Crimson Cowl (excerpt)

Crimson Cowl

     Crimson Cowl had just turned 13 and become a woman. That’s how her mother explained menarche, but in Crimson’s naïve mind the word was distorted into malarkey. “Not malarkey,” her mother said. “Malarkey is nonsense and menarche is…is…” “Is what?” Crimson pressed. “It’s when you become a woman.” “You already said that.” “Oh, never mind. “We’ll talk about it some other time.”

“I want to see Grandma,” Crimson said later. “I haven’t seen her in such a long time.” Her mother rubbed her hands together like a magician, the way she did when she was nervous. “Well, all right. But be sure to stay on the main roads.” So Mrs. Cowl packed Crimson a basket containing a sandwich, a blood orange, and a cherry box drink. “Be careful,” she said, “and call me the second you get there.” “I will, Mom.”

Crimson set out for her grandmother’s house. She stuck to the main roads as her mother told her, but as she walked she spied some beautiful flowers in the forest away from the road. She forgot her mother’s instructions and peered into the trees, and seeing nothing dangerous she pranced to the flowers and picked some: balsamroot, buttercups, lupine, and some lush green plants. She thought her grandma would love them. She picked the flowers and put them in her basket, then picked the leaves of the lush plants. She absently took a few leaves and put them in her mouth and chewed them. They were bitter but she liked how they made her feel. She soon felt woozy and everything started to spin. She plopped down on the ground in a lush spot of greenery. Her basket overturned and everything spilled out.

Later she got up and thought she heard a rustling in the trees and the mournful howl of a dog. She spun on her heels and saw a large dog running toward her. It was grey and black with a bushy tail. Its head was down as it loped her way. Crimson’s first instinct was to run but she stood still. She knew she couldn’t outrun this dog. As it drew closer she saw it wasn’t a dog at all. It was a wolf! It stopped next to her. To her amazement it talked.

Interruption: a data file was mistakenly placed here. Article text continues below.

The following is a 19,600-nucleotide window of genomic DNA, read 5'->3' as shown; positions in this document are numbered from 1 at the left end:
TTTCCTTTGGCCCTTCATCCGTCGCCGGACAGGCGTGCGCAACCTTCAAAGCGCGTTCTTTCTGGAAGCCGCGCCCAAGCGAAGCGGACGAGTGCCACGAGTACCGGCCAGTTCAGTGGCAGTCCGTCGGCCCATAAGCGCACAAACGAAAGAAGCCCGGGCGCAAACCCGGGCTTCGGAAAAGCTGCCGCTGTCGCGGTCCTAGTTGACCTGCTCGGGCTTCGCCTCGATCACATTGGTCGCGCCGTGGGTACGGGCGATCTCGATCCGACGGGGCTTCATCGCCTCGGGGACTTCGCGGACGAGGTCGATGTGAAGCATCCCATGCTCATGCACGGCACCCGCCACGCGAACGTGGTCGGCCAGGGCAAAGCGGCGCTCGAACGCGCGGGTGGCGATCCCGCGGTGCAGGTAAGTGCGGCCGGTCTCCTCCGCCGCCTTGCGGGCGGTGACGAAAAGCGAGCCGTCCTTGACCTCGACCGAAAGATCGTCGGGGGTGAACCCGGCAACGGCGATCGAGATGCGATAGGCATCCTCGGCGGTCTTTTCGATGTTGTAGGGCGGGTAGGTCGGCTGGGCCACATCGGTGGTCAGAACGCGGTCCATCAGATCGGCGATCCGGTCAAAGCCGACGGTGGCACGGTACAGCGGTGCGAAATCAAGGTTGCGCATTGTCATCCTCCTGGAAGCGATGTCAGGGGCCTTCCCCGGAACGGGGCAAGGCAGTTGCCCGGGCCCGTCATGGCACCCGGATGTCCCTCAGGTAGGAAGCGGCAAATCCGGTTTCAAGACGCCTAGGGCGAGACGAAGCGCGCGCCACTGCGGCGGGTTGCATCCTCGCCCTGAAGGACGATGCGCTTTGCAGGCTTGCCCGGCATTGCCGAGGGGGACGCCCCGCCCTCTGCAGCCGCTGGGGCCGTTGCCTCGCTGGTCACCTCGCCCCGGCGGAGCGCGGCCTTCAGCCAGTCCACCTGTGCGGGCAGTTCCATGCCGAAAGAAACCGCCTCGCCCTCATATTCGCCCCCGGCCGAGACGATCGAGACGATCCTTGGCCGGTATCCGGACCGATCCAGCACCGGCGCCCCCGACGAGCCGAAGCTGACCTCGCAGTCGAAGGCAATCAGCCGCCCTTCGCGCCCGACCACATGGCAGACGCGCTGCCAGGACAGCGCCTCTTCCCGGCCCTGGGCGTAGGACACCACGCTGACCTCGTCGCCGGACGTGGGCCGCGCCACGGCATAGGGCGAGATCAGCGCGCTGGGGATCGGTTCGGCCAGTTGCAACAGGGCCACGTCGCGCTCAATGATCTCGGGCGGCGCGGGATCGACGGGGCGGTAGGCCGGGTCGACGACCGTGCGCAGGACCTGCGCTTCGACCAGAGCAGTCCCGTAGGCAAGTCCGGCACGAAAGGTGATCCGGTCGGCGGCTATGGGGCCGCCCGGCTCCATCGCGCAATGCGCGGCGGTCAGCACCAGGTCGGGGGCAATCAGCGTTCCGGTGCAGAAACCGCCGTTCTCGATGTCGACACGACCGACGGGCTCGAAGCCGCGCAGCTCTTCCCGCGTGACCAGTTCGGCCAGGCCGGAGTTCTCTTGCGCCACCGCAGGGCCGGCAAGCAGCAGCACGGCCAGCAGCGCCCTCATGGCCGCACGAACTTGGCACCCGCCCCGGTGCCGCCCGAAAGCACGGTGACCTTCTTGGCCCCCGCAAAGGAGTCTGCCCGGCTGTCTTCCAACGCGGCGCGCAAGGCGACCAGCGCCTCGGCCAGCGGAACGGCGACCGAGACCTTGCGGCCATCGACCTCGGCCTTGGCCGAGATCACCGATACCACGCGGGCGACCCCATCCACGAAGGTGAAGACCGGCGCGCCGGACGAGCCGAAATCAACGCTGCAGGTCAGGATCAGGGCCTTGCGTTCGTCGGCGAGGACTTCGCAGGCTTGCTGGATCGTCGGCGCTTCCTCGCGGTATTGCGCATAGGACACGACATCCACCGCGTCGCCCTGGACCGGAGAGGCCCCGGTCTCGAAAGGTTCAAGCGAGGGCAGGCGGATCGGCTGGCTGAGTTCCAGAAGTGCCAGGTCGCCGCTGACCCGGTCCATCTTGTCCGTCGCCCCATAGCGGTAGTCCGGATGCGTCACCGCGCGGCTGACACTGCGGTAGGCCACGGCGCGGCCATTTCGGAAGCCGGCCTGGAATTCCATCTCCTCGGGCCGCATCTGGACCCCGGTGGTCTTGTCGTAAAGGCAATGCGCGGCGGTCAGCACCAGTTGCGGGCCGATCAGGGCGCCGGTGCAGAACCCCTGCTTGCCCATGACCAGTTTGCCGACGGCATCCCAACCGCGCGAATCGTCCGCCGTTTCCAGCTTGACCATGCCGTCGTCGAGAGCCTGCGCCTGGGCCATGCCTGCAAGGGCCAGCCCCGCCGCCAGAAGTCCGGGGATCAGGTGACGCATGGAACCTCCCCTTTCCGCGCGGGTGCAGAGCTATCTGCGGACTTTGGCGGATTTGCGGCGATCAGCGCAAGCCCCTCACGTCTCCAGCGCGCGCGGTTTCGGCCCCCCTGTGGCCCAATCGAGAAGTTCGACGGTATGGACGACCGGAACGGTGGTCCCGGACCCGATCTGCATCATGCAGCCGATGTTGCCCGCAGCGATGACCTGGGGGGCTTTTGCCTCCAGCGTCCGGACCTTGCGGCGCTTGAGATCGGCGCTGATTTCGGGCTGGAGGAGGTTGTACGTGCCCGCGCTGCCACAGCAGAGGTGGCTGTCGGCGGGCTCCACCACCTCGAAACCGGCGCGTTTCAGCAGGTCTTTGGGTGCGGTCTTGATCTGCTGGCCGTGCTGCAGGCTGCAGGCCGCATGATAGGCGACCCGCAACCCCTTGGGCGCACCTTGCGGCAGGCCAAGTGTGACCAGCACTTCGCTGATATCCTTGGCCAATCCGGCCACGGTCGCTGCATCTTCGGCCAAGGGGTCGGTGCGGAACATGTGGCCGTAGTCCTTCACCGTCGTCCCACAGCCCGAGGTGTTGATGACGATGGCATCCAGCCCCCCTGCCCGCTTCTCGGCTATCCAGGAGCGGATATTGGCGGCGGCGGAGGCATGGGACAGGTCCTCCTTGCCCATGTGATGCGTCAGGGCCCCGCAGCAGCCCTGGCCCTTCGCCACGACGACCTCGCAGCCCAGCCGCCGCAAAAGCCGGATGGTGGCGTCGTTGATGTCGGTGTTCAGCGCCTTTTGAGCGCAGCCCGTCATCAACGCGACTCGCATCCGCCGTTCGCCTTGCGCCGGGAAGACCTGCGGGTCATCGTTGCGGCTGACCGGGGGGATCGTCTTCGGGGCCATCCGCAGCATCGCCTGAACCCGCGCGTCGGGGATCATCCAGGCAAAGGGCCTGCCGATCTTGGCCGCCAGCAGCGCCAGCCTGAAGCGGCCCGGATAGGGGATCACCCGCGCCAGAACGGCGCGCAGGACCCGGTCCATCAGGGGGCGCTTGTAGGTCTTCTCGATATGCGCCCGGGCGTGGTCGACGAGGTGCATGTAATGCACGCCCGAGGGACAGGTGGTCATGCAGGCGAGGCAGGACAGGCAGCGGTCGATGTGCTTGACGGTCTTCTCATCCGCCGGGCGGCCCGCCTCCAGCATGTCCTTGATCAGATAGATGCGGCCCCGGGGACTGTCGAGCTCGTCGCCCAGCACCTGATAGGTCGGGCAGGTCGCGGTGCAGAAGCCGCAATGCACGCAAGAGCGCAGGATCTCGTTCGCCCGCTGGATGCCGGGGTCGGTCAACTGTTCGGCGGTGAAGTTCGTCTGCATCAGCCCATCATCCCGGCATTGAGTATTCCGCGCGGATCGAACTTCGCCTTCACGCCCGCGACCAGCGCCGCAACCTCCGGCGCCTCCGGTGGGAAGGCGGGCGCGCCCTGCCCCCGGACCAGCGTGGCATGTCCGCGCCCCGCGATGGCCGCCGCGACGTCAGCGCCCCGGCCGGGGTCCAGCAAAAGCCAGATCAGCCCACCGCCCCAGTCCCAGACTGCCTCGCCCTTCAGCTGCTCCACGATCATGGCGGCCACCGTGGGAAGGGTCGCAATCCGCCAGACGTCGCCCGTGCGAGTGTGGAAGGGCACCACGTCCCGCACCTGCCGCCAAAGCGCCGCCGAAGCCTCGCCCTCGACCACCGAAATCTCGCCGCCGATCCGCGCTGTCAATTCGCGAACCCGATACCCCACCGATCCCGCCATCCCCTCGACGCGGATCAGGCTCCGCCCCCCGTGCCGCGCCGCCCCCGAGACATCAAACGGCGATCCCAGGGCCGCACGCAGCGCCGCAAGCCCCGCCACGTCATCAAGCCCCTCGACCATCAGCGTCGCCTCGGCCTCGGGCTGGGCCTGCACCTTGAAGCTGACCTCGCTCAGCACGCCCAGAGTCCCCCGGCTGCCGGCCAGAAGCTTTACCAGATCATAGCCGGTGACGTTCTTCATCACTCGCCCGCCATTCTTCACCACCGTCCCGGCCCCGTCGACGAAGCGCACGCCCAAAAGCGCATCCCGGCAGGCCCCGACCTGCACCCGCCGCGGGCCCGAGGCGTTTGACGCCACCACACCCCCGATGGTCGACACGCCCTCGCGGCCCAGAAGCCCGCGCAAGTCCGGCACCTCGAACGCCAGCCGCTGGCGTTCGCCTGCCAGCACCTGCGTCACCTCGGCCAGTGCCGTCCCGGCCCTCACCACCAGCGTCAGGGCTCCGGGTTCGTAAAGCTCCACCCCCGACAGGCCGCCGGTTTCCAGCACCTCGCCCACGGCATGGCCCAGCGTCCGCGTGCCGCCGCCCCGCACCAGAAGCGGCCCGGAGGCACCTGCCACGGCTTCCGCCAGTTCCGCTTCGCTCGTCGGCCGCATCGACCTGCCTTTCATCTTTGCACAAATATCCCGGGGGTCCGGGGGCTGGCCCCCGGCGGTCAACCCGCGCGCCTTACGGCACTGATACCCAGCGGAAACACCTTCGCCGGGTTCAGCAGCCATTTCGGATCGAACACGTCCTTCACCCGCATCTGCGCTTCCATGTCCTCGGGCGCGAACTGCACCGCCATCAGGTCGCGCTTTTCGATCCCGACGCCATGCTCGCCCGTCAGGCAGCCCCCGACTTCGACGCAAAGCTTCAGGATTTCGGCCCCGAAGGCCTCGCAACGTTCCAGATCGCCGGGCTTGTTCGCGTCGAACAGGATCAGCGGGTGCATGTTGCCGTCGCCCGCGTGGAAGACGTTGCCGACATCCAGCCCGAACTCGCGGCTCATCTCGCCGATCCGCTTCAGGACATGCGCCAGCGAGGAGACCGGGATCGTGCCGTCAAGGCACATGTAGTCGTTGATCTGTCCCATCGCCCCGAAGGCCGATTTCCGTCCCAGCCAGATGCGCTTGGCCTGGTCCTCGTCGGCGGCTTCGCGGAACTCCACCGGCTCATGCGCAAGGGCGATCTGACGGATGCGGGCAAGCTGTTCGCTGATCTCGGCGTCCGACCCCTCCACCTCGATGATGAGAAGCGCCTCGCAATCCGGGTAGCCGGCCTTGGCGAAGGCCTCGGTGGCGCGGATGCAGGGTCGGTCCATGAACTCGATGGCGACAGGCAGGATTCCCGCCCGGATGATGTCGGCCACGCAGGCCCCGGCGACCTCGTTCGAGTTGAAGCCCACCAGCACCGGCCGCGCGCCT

“What are you doing out here all alone, little girl?” the wolf spoke in a growling yet pleasant voice.

“I’m on my way to grandmother’s house,” she replied innocently.

“The forest is no place for a little girl.”

“I know. My mother told me to stick to the main roads.”

The wolf licked his lips. “I tell you what. I’ll escort you to your grandmother’s. I’ll be your protector.”

Crimson curtsied. “That’s awfully kind of you, Mr. Wolf. But if you simply show me the way back to the road I can make my own way.”

“I won’t hear of it. Come. Follow me.”

So the wolf trotted along. Crimson gathered up her basket and flowers and followed. The wolf led her off a well-worn path into the darkest part of the forest. “Where are you taking me?” Crimson said with a hint of fear. “This isn’t the way to Grandma’s.” “I know a shortcut,” the wolf said. Crimson grew fearful but by now she was lost and she could never find grandmother’s house alone, so she had no choice but to follow the wolf. She followed and followed and grew tired. “I must stop and rest, Mr. Wolf,” she panted. “If you must,” he said in a raspy voice. She drank the cherry drink her mother had packed for her. Some of it dribbled down her chin. “Would you like some?” she offered the wolf. He took the box from her and tasted it, then spat it out. “Too sweet.”

They continued on until it grew dark. “This can’t be the way,” Crimson said. “This doesn’t look familiar.” “Not much further,” the wolf said and suddenly darted ahead and Crimson lost sight of him. Now she couldn’t see very much and she walked fearfully through the dark forest. She walked forward for a spell and then suddenly felt a force push her down, like a strong gust of wind, and pin her down. She struggled with whatever it was. The furry creature bit her near what her mother called her miffkin and she started to bleed down her leg. She could see the blood ooze in the moon’s light.

“Surrender!” the creature growled and Crimson realized it was the wolf. Not knowing what she was supposed to surrender, the girl kicked and clawed and screamed and somehow managed to get away. She threw down her basket and ran back to where she had come from. Through briars and witch’s burrs she managed to find her way out of the forest and onto the road leading to her grandmother’s house. She finally found her house and went up to the door and knocked. Hearing no answer she checked the door and found it open. “Grandma!” she called as she entered. But there was no answer. “Grandma?” She heard a slight sound coming from the bedroom. Crimson walked tentatively toward it. “Grandma?” “Here I am,” she said in a cracking voice. The girl walked to the side of the bed. “Aren’t you feeling well, Granny? Your voice sounds strange.” “Oh, I must be coming down with something, dear,” her grandma said in a gruff tone. “And your ears. They’re large and hairy.” “I can hear you just fine.” “How about your eyes? They’re yellow and beady.” “I see better than ever.” Crimson studied her grandmother’s mouth. “You teeth are long and sharp.” Just then the wolf threw off the covers. “The better to eat you with,” he howled. “Ahh!” Crimson yelled and grabbed a lampstand and bashed the wolf over the head with it. It fell to the floor with a thud. Crimson searched the house and found her grandma tied up in the bathroom. She quickly untied her. When they went back into the bedroom the wolf was gone. “Where has he gone, Grandma?” Crimson asked. “Not to worry, child. He’s gone for now but rest assured he’ll return as sure as the next moon. You rest now and I’ll make you some hot chocolate. Crimson fell asleep as her grandma swished in her slippers in the kitchen.”


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